403(b) plans: “Don’t You (Forget About Me)”

For today’s visual metaphor, I could have used artwork for Simple Minds’ 1984 hit, Don’t You (Forget About Me), from the soundtrack of Breakfast Club, the movie by the recently deceased John Hughes. Instead, I’m using a picture that caught my attention photographed by artist Jeannette Sheehy inspired by the song.

In the context of the movie, the song title recalls the theme of the movie, five teenagers who they spend a Saturday in detention together and realize that they are all different than their respective stereotypes.

In a retirement plan context, the song title reminds many 403(b) plan sponsors that there is work that has to be done before year end. And the work is being in compliance with the IRS final 403(b) Regulations.

I wrote about the new Regulations in late 2008 in our 403(b) Crunch Time Series with guest author, attorney Bob Toth, himself a blogger on Giller & Calhoun’sBusiness of Benefits blog.

The Regulations originally had a January 1, 2009 effective date and dealt with the following aspects of 403(b) plans:

  • Requirement for a plan document
  • Rigorous application of the non-discrimination rules
  • Employer responsibility for complying with contribution limits
  • Timing of contributions
  • Transfers to other 403(b) contracts
  • Employer responsibility for coordinating and tracking loans
  • Plan termination

In late 2008, the IRS extended the plan document requirement to December 31, 2009. But that’s not the only “Don’t You Forget About Me” aspect of 403(b) plans. Two others include:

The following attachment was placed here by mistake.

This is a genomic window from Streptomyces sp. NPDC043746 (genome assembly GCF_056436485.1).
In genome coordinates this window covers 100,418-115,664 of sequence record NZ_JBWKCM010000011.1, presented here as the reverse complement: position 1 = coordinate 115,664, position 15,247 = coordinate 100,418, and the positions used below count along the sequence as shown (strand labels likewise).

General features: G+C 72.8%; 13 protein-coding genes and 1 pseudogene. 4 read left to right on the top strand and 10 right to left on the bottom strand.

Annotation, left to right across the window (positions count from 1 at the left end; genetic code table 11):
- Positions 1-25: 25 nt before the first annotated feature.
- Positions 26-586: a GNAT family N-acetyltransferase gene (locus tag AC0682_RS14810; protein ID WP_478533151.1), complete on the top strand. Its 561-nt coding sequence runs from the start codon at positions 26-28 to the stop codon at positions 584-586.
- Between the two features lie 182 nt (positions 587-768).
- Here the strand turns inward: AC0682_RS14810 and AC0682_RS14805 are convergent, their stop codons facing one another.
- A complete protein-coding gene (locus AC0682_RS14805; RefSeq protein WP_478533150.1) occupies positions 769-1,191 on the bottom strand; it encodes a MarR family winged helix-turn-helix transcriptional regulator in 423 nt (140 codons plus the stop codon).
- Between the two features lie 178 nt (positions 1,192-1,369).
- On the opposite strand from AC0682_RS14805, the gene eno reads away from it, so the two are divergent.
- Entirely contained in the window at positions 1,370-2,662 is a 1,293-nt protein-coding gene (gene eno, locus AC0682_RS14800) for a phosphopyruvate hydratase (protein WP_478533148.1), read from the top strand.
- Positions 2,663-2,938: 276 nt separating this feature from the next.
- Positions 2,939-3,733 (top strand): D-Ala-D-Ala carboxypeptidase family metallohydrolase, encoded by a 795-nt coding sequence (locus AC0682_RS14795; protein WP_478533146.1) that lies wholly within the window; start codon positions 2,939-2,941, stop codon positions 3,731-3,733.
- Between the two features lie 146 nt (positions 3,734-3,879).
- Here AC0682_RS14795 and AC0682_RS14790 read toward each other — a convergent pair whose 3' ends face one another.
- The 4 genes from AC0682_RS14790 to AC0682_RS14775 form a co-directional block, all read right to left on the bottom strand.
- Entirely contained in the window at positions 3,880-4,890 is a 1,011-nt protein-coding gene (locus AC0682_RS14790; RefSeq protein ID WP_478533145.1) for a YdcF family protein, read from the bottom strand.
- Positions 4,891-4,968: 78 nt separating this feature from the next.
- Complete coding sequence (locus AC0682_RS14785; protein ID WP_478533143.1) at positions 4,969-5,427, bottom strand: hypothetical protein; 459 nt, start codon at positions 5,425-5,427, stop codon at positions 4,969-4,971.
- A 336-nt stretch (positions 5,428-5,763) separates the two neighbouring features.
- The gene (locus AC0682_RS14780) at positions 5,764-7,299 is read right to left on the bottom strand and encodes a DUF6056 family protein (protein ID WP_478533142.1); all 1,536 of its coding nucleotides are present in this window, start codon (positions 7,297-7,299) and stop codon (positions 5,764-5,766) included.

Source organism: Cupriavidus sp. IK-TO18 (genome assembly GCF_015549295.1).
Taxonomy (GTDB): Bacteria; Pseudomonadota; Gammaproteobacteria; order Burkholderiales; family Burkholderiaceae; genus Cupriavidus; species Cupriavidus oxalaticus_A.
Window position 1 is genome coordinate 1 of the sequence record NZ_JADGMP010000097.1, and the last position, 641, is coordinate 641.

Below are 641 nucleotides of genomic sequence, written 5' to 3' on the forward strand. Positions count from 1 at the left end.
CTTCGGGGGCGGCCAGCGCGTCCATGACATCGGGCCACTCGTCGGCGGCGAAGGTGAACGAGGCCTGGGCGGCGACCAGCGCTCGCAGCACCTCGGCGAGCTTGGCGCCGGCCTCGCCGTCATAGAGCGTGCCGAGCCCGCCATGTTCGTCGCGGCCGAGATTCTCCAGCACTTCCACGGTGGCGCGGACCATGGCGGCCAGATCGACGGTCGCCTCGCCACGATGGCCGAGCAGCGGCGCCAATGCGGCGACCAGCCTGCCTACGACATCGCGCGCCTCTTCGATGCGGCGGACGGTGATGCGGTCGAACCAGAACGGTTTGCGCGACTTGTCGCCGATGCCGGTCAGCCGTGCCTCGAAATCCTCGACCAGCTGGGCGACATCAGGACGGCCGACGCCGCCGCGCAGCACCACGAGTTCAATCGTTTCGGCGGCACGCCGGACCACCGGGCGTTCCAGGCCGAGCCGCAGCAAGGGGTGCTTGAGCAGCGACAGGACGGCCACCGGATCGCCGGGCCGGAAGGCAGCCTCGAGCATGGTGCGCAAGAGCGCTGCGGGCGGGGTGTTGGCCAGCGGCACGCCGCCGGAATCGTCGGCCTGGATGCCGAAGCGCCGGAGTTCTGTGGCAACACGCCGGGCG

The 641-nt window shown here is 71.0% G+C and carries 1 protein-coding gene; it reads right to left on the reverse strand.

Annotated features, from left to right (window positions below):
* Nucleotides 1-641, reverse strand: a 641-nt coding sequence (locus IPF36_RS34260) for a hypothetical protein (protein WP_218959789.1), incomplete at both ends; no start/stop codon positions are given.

• During 2009, the plan sponsor must operate the plan in accordance with a reasonable interpretation of Section 403(b), taking into account the final regulations.
  • Before the end of 2009, the plan sponsor must make its best efforts to retroactively correct any operational failure during the 2009 calendar year to conform to the terms of the written Section 403(b) plan, with such correction to be based on the general principles of correction set forth in the IRS’ Employee Plans Compliance Resolution System (EPCRS).

It’s only early October, and there is still time for 403(b) plan sponsors to do a compliance review to determine the extent to which they are in compliance with the 403(b) Regulations, and to develop an action plan to resolve an issues.

In the meantime, let’s lighten things up and roll the video, Simple Minds performing Don’t You (Forget About Me) in Philadelphia at Live Aid, July 13th 1985.